My body still feels the pulse of the pounding drums. My ribs rattling a little, still feeling the resonance. The skin on my face tingles.
I have just watched Orang Orang Drum Theatre’s (OODT) sold out performance of Laguku, the company’s second outing in two years. Last year, it staged Hidup Ini Senget, an original play which bagged two trophies (including one for Best Group Performance) at the BOH Cameronian Arts Awards.
In its exploration of urban life through performance with percussion instruments, OODT bookended six vignettes with the kind of jubilatory, celebratory group-drumming-and-dancing scenes that have Hands Percussion’s signature.
The 17 drummers, mostly of school age, with the exception of the three founding-members (Boyz Chew, Zyee Leow and Damien Leow), were all dressed in a sleeveless yellow V-neck top with a large red ‘ren’ (Mandarin for ‘man’, therefore ‘orang’) on the right side of the chest (for the female performers, the red ‘ren’ was the size of a large boutonniere) over red loose farmer’s pants that came down to the middle of their shins, their feet bare.
When they moved, it was like tongues of fire – leaping, plummeting as if propelled by the pounding beats of the lion-dance drums. Sometimes they flicker to the rattling sound of the drumsticks striking the drums’ wooden lips.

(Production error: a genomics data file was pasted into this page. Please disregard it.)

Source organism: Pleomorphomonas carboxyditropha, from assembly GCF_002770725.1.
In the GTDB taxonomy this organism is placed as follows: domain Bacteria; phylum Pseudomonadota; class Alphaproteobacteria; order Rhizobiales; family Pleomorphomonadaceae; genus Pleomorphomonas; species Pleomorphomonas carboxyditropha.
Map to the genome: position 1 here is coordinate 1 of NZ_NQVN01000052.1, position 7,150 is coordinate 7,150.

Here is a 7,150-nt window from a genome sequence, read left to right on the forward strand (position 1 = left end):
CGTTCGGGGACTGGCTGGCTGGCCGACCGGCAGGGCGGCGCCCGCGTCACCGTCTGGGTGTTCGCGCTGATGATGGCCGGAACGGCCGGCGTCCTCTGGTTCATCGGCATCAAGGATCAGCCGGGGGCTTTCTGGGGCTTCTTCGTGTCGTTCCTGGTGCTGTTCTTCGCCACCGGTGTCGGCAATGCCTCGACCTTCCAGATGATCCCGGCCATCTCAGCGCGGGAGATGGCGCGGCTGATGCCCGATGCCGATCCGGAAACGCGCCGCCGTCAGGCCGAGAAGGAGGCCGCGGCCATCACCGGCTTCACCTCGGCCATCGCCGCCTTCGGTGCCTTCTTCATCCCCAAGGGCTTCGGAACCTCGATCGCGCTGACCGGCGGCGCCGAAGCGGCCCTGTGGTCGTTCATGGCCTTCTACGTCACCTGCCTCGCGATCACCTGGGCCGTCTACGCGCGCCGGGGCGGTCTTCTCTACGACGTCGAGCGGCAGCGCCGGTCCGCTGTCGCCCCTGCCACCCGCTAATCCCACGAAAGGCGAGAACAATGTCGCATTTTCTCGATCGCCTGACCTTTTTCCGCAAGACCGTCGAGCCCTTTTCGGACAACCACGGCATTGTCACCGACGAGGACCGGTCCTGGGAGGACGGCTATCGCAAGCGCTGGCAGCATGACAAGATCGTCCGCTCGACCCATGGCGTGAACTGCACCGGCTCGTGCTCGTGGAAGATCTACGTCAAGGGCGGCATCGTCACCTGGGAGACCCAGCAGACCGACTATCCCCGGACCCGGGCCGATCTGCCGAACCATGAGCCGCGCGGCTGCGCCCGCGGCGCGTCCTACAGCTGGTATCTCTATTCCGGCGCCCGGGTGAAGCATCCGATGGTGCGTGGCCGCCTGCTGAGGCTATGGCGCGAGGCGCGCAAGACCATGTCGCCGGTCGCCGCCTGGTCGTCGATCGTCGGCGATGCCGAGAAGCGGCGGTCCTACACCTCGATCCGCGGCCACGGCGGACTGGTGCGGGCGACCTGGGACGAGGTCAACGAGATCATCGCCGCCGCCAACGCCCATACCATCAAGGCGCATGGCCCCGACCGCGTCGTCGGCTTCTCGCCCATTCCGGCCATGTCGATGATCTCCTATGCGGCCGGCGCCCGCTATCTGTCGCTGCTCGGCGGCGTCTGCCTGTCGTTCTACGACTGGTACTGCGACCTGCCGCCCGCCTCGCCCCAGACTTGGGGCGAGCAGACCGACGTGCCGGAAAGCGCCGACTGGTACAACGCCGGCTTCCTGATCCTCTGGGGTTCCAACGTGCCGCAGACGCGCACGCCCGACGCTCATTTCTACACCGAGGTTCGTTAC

But the performers’ smiles soon turned to frowns in the in-between six vignettes (the performance vocabulary of which belongs strictly to OODT).
Against projected images of a skyline with tall buildings – created by shining a light on cut-up detergent containers and casting their colored shadows on the screen – the group marched as if controlled remotely by some unseen hand.
Here, the performers temporarily dismissed their individuality even though they were out of their uniforms. Every one of them has adopted a different attire, but each were uniformly dole: bent over at the waist, zombie dead-eyes looking nowhere; stepping forward, backward or sideways without any apparent purpose or motivation.
Eventually, something snapped and they stripped when called “to shed off the costume” and to let loose of what’s oppressive. The performers then dance in unison using their shirts to whip the floor, each time cracking the air.
The semiotics of this multi-media performance – which included a headless puppet, wayang kulit and a dumb show – seems to suggest that there is strength and joy in tradition and the traditional, and that contemporary urban culture strips us of connectedness, meaning and most of all destroys happiness.
Laguku is indeed OODT’s song. It’s one that’s sung and danced to with theatricality while images hold our attention and words beg us to consider where we are in this city which, like a wolf, can devour naive little pigs.
This review is republished with permission from BFM’s The Bigger Picture.